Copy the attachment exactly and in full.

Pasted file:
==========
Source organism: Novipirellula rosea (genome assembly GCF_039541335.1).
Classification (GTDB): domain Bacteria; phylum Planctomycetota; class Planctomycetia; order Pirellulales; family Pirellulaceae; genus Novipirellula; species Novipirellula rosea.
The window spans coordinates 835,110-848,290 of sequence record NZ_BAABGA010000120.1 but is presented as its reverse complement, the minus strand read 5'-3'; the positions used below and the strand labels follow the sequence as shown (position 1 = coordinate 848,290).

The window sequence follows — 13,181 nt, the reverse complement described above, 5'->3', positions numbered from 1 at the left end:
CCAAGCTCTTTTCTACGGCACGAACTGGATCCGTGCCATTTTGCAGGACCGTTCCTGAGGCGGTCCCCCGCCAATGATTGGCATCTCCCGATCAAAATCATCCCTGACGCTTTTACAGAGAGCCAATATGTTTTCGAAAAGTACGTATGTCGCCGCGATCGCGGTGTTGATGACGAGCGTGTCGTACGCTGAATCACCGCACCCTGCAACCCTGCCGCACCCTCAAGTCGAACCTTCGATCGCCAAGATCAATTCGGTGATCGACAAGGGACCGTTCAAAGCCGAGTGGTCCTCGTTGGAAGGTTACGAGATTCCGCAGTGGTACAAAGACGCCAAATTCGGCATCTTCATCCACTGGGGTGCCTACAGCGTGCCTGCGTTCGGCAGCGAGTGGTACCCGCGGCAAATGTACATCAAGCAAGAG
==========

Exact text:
Source organism: Novipirellula rosea (genome assembly GCF_039541335.1).
Classification (GTDB): domain Bacteria; phylum Planctomycetota; class Planctomycetia; order Pirellulales; family Pirellulaceae; genus Novipirellula; species Novipirellula rosea.
The window spans coordinates 835,110-848,290 of sequence record NZ_BAABGA010000120.1 but is presented as its reverse complement, the minus strand read 5'-3'; the positions used below and the strand labels follow the sequence as shown (position 1 = coordinate 848,290).

The window sequence follows — 13,181 nt, the reverse complement described above, 5'->3', positions numbered from 1 at the left end:
CCAAGCTCTTTTCTACGGCACGAACTGGATCCGTGCCATTTTGCAGGACCGTTCCTGAGGCGGTCCCCCGCCAATGATTGGCATCTCCCGATCAAAATCATCCCTGACGCTTTTACAGAGAGCCAATATGTTTTCGAAAAGTACGTATGTCGCCGCGATCGCGGTGTTGATGACGAGCGTGTCGTACGCTGAATCACCGCACCCTGCAACCCTGCCGCACCCTCAAGTCGAACCTTCGATCGCCAAGATCAATTCGGTGATCGACAAGGGACCGTTCAAAGCCGAGTGGTCCTCGTTGGAAGGTTACGAGATTCCGCAGTGGTACAAAGACGCCAAATTCGGCATCTTCATCCACTGGGGTGCCTACAGCGTGCCTGCGTTCGGCAGCGAGTGGTACCCGCGGCAAATGTACATCAAGCAAGAG